Lacking an airport, Sifnos keeps mass tourism at bay, remaining a favorite escape for a select following of Europeans and Athenians, especially artists and intellectuals who return each summer. It is the greenest island in the entire Cyclades and its harbor, Kamares, the cleanest in the Aegean. Dovecotes dot the Sifnian hills, each one a miniature castle where doves are fattened for the cooking pot. Windmills, some in ruins, rise on ridges and remnants of a network of Venetian and Roman watchtowers still guard the coastline. As in many Greek islands, white-washed chapels are omnipresent, not to mention historic churches laden with treasures. Apparently, the island is bathed in a diffused light that softens the contours of the land. "Sounds heavenly. I can't wait!" I tell my husband.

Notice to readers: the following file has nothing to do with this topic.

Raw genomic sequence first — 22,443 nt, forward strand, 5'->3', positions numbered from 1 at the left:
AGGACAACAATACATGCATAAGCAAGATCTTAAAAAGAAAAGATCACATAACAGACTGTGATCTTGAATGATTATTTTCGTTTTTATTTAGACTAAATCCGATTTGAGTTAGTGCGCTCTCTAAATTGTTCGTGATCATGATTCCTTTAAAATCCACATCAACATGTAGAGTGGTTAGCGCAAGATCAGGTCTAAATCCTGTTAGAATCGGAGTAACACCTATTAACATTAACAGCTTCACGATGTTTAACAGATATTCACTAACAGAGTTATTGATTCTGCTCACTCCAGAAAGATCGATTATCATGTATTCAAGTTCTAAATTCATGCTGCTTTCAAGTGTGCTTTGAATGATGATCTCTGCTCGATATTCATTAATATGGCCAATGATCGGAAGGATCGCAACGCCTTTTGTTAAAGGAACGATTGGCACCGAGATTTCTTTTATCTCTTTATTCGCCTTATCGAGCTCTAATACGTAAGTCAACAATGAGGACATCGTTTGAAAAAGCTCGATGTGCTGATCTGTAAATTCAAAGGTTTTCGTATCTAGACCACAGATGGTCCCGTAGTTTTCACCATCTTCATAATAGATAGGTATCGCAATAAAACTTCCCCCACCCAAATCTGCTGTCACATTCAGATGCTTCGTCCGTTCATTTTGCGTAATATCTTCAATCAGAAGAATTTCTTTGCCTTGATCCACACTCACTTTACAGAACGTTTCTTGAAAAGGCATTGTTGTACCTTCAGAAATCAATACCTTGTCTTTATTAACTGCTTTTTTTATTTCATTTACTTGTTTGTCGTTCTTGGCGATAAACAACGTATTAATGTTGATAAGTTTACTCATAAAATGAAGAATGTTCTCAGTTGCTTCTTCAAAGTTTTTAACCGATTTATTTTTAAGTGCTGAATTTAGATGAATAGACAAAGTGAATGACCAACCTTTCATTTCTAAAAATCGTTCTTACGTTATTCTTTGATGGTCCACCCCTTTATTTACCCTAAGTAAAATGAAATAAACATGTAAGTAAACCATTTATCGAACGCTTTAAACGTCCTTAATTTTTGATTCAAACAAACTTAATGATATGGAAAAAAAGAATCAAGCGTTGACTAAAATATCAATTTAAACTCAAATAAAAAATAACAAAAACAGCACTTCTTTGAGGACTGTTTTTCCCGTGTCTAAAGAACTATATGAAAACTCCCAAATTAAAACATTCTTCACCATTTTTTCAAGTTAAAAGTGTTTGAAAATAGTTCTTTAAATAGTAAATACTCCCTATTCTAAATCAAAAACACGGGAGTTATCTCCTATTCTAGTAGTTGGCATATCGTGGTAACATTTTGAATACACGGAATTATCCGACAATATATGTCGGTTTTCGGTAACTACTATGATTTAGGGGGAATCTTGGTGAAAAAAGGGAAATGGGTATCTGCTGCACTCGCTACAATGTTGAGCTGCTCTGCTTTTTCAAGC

We take a long afternoon nap, awakening just as our ferry begins the approach to Piraeus. Early evening is a busy time and throngs of passengers are clustered at our dock. The ferry for Sifnos is not scheduled to leave until the next morning, so we take a room at a comfortable hotel within walking distance to the port. Early in the morning, we make our way to the designated dock for Sifnos, only to find out that the ferry had just left. Frustrated, we query the ticket seller who refuses to look up from her newspaper. "The next boat leaves at three o'clock," she finally reveals, coffee cup in one hand, cigarette in the other. "What do you mean three o'clock!" says my exasperated husband. She has no more information. We stop at the ticket office of the line next door. They have a ferry leaving for Sifnos in half an hour! "Obviously, synergasía (cooperation) is a meaningless word in the Greek vocabulary," I grumble to myself.